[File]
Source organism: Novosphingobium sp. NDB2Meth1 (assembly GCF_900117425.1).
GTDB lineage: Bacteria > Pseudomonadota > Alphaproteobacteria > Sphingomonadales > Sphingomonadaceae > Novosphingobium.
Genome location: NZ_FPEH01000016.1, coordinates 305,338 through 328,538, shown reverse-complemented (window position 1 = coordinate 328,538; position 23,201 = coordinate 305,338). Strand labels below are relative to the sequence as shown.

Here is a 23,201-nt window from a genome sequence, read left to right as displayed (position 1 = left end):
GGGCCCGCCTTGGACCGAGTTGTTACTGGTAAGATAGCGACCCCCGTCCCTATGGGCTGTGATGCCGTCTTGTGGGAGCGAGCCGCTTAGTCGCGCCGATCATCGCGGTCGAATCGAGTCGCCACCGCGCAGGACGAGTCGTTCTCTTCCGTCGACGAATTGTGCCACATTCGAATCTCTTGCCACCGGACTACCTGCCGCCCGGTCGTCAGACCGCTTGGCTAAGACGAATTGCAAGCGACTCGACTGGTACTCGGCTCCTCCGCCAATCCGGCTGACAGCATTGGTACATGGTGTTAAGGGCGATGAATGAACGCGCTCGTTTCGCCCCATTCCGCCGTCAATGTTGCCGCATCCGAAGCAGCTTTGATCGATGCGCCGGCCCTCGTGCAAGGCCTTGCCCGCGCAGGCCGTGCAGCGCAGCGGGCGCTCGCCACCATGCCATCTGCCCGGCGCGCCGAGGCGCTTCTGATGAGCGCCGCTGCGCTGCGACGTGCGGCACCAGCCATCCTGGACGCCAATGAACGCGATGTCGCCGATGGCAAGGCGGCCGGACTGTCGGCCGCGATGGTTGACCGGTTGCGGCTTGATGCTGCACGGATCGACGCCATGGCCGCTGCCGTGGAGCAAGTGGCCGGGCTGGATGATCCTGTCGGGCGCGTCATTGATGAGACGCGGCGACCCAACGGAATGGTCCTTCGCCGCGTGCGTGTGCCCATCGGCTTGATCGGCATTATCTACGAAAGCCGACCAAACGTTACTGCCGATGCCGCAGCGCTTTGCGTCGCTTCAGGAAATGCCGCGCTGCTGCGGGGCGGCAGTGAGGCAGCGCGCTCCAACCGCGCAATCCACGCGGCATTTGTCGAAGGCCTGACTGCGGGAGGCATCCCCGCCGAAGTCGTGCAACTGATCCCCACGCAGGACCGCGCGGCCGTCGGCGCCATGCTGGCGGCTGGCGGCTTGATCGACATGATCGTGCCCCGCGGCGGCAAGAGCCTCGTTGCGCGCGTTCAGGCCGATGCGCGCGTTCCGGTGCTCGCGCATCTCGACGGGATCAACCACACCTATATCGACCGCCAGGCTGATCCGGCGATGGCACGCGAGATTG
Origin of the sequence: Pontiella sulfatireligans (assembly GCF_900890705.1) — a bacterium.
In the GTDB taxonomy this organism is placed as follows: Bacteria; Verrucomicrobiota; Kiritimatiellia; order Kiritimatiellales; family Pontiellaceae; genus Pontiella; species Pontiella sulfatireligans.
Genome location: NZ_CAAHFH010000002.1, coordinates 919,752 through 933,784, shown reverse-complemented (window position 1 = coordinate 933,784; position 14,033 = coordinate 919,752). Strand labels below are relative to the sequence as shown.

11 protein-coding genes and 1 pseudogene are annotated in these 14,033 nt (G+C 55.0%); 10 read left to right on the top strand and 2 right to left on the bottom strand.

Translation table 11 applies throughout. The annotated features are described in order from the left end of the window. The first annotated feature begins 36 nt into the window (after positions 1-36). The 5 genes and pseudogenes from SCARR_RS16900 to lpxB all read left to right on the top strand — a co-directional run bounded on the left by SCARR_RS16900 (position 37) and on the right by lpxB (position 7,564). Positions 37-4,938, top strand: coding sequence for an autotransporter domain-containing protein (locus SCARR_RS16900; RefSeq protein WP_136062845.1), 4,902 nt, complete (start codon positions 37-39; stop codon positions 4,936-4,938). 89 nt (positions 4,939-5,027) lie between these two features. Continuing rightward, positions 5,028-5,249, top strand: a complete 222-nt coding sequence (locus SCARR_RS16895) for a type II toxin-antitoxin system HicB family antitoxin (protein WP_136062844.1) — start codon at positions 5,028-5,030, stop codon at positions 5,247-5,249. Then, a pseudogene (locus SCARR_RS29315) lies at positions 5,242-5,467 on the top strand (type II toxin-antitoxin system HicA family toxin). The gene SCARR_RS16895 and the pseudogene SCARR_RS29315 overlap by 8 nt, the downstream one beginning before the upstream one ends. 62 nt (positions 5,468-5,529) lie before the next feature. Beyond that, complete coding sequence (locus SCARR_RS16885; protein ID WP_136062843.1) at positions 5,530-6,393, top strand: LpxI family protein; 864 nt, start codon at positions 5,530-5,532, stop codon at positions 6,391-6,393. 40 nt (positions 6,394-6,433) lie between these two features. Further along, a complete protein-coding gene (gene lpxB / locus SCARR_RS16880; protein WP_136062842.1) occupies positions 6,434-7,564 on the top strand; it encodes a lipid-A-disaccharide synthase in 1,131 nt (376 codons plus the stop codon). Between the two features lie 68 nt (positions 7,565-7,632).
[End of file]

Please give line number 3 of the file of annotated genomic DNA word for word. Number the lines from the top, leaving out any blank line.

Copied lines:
Genome location: NZ_FPEH01000016.1, coordinates 305,338 through 328,538, shown reverse-complemented (window position 1 = coordinate 328,538; position 23,201 = coordinate 305,338). Strand labels below are relative to the sequence as shown.